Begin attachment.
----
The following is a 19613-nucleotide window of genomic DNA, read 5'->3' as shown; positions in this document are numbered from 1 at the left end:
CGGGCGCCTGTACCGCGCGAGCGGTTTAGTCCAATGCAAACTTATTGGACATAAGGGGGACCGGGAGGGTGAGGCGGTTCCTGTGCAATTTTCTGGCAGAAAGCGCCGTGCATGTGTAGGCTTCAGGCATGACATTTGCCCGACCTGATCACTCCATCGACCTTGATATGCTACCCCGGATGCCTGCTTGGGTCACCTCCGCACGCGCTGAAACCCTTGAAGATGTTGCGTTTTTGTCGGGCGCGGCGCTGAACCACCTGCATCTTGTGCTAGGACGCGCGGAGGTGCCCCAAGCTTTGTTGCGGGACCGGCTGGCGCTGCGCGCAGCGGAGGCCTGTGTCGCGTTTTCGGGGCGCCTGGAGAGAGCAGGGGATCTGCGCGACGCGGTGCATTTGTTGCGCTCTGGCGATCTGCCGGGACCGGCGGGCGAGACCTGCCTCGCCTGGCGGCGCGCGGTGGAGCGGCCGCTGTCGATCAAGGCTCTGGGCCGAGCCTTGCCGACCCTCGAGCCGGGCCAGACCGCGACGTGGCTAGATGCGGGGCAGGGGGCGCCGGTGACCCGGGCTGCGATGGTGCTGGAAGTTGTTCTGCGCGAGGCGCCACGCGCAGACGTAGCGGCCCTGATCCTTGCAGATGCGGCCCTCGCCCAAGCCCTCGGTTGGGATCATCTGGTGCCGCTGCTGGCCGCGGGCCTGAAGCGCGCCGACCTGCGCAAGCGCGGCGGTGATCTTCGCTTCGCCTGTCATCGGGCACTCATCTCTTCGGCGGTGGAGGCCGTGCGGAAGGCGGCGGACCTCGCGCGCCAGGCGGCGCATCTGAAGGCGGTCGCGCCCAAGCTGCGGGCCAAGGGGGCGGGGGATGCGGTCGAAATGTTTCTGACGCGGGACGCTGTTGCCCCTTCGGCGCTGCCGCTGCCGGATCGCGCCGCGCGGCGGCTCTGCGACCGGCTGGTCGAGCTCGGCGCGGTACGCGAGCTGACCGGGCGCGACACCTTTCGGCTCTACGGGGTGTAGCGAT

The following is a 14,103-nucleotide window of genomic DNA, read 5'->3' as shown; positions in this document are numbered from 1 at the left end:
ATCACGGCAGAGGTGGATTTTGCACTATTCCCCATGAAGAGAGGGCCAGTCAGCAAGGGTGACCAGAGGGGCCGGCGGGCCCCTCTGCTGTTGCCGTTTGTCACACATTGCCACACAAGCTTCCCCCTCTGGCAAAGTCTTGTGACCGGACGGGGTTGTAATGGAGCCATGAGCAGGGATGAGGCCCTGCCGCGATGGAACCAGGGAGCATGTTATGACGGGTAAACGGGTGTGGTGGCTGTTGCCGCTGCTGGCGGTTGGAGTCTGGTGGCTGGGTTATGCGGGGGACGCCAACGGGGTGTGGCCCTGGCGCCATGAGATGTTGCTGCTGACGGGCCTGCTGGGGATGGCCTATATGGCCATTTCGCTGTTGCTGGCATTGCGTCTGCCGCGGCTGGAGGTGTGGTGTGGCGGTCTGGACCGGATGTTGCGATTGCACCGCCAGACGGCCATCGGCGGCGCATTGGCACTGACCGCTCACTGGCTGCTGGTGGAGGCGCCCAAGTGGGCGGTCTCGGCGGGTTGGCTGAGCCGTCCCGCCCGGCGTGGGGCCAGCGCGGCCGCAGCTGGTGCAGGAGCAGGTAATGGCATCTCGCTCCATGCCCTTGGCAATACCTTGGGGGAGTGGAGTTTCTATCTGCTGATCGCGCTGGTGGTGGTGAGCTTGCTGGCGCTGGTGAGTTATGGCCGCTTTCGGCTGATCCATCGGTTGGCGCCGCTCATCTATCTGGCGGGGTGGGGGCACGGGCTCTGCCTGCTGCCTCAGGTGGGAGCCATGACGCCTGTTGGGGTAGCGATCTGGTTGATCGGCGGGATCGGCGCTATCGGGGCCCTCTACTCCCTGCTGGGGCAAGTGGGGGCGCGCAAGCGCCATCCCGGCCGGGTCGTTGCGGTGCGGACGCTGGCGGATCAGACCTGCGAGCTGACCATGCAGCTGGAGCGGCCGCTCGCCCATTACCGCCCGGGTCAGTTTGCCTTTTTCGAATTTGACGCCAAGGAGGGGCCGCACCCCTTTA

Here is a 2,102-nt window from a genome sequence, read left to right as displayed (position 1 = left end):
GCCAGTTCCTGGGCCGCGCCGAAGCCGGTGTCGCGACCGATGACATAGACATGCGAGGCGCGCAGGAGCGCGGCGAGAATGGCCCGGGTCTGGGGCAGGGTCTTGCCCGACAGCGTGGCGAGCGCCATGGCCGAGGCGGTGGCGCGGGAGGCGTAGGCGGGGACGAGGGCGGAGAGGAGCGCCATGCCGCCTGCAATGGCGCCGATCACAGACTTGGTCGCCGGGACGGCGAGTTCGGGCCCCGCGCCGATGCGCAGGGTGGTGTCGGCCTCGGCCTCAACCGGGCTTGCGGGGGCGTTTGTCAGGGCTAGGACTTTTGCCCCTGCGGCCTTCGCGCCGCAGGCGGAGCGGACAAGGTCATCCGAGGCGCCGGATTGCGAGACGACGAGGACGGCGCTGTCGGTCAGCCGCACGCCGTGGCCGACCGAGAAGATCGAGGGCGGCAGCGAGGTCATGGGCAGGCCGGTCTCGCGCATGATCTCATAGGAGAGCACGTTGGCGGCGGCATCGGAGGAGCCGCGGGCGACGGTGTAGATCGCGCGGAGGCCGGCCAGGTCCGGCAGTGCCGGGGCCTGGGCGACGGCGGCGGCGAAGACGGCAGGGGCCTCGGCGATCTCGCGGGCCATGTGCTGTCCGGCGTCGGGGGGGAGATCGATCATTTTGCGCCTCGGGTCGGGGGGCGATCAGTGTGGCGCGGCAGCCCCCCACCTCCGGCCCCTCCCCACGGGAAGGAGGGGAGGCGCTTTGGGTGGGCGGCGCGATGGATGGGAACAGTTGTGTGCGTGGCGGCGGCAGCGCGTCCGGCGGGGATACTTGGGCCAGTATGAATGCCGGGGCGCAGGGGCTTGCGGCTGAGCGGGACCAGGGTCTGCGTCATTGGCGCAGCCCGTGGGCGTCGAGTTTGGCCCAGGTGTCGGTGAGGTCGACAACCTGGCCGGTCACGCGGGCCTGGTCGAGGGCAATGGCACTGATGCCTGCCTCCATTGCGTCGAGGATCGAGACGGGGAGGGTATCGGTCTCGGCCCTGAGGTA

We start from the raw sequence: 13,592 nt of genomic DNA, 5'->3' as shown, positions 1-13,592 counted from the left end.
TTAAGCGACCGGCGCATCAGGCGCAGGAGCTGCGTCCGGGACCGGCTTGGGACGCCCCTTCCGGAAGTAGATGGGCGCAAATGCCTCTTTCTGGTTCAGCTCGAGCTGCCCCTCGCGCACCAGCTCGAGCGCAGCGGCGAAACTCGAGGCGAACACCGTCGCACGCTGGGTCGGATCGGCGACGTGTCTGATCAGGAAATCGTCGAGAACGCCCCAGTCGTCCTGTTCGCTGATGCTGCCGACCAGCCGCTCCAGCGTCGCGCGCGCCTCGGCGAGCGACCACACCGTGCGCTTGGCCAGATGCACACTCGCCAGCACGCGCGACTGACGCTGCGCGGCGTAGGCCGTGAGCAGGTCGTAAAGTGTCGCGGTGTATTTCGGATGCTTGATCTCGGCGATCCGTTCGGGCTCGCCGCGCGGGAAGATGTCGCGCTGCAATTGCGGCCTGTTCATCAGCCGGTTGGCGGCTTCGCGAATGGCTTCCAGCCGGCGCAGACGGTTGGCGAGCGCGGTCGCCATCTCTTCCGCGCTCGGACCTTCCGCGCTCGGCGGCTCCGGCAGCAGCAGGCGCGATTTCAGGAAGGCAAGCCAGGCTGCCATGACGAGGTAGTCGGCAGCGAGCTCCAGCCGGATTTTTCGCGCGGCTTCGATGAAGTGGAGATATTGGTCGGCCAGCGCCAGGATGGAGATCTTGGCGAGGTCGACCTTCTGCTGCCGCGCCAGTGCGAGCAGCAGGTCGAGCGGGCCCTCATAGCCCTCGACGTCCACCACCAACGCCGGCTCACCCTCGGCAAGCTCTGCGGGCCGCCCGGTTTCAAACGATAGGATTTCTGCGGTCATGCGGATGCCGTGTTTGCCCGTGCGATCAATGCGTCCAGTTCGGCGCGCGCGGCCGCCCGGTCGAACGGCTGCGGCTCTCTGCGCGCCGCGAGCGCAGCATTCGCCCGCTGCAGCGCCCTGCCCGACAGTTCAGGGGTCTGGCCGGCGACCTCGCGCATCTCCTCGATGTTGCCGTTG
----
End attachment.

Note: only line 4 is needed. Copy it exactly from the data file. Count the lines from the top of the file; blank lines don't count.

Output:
ATCACGGCAGAGGTGGATTTTGCACTATTCCCCATGAAGAGAGGGCCAGTCAGCAAGGGTGACCAGAGGGGCCGGCGGGCCCCTCTGCTGTTGCCGTTTGTCACACATTGCCACACAAGCTTCCCCCTCTGGCAAAGTCTTGTGACCGGACGGGGTTGTAATGGAGCCATGAGCAGGGATGAGGCCCTGCCGCGATGGAACCAGGGAGCATGTTATGACGGGTAAACGGGTGTGGTGGCTGTTGCCGCTGCTGGCGGTTGGAGTCTGGTGGCTGGGTTATGCGGGGGACGCCAACGGGGTGTGGCCCTGGCGCCATGAGATGTTGCTGCTGACGGGCCTGCTGGGGATGGCCTATATGGCCATTTCGCTGTTGCTGGCATTGCGTCTGCCGCGGCTGGAGGTGTGGTGTGGCGGTCTGGACCGGATGTTGCGATTGCACCGCCAGACGGCCATCGGCGGCGCATTGGCACTGACCGCTCACTGGCTGCTGGTGGAGGCGCCCAAGTGGGCGGTCTCGGCGGGTTGGCTGAGCCGTCCCGCCCGGCGTGGGGCCAGCGCGGCCGCAGCTGGTGCAGGAGCAGGTAATGGCATCTCGCTCCATGCCCTTGGCAATACCTTGGGGGAGTGGAGTTTCTATCTGCTGATCGCGCTGGTGGTGGTGAGCTTGCTGGCGCTGGTGAGTTATGGCCGCTTTCGGCTGATCCATCGGTTGGCGCCGCTCATCTATCTGGCGGGGTGGGGGCACGGGCTCTGCCTGCTGCCTCAGGTGGGAGCCATGACGCCTGTTGGGGTAGCGATCTGGTTGATCGGCGGGATCGGCGCTATCGGGGCCCTCTACTCCCTGCTGGGGCAAGTGGGGGCGCGCAAGCGCCATCCCGGCCGGGTCGTTGCGGTGCGGACGCTGGCGGATCAGACCTGCGAGCTGACCATGCAGCTGGAGCGGCCGCTCGCCCATTACCGCCCGGGTCAGTTTGCCTTTTTCGAATTTGACGCCAAGGAGGGGCCGCACCCCTTTA